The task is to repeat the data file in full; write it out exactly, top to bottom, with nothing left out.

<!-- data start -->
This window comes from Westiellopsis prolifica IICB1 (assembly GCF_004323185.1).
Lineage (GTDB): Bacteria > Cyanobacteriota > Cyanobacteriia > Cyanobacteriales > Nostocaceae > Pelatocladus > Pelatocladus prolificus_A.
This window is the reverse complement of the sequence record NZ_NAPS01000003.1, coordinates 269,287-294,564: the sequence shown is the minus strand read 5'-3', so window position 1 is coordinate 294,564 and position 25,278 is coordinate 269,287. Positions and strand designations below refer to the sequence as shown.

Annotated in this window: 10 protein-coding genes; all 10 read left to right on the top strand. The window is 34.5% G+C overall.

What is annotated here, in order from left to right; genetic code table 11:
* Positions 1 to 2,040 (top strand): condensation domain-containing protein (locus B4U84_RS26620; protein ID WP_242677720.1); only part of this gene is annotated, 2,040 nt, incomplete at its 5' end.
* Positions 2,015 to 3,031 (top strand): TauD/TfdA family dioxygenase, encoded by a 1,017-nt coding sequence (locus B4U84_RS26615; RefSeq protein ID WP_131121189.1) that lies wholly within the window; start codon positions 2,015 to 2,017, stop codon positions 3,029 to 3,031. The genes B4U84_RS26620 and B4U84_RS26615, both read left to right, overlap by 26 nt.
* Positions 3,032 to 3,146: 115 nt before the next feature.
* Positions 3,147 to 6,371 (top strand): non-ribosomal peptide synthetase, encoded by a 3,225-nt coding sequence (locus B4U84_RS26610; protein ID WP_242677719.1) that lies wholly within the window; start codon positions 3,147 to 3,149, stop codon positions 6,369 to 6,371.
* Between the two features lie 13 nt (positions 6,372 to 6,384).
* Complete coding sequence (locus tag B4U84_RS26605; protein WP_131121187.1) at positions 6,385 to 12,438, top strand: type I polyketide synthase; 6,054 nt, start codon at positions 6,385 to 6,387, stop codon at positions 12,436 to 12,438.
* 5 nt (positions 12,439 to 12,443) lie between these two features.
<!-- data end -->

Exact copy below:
This window comes from Westiellopsis prolifica IICB1 (assembly GCF_004323185.1).
Lineage (GTDB): Bacteria > Cyanobacteriota > Cyanobacteriia > Cyanobacteriales > Nostocaceae > Pelatocladus > Pelatocladus prolificus_A.
This window is the reverse complement of the sequence record NZ_NAPS01000003.1, coordinates 269,287-294,564: the sequence shown is the minus strand read 5'-3', so window position 1 is coordinate 294,564 and position 25,278 is coordinate 269,287. Positions and strand designations below refer to the sequence as shown.

Annotated in this window: 10 protein-coding genes; all 10 read left to right on the top strand. The window is 34.5% G+C overall.

What is annotated here, in order from left to right; genetic code table 11:
* Positions 1 to 2,040 (top strand): condensation domain-containing protein (locus B4U84_RS26620; protein ID WP_242677720.1); only part of this gene is annotated, 2,040 nt, incomplete at its 5' end.
* Positions 2,015 to 3,031 (top strand): TauD/TfdA family dioxygenase, encoded by a 1,017-nt coding sequence (locus B4U84_RS26615; RefSeq protein ID WP_131121189.1) that lies wholly within the window; start codon positions 2,015 to 2,017, stop codon positions 3,029 to 3,031. The genes B4U84_RS26620 and B4U84_RS26615, both read left to right, overlap by 26 nt.
* Positions 3,032 to 3,146: 115 nt before the next feature.
* Positions 3,147 to 6,371 (top strand): non-ribosomal peptide synthetase, encoded by a 3,225-nt coding sequence (locus B4U84_RS26610; protein ID WP_242677719.1) that lies wholly within the window; start codon positions 3,147 to 3,149, stop codon positions 6,369 to 6,371.
* Between the two features lie 13 nt (positions 6,372 to 6,384).
* Complete coding sequence (locus tag B4U84_RS26605; protein WP_131121187.1) at positions 6,385 to 12,438, top strand: type I polyketide synthase; 6,054 nt, start codon at positions 6,385 to 6,387, stop codon at positions 12,436 to 12,438.
* 5 nt (positions 12,439 to 12,443) lie between these two features.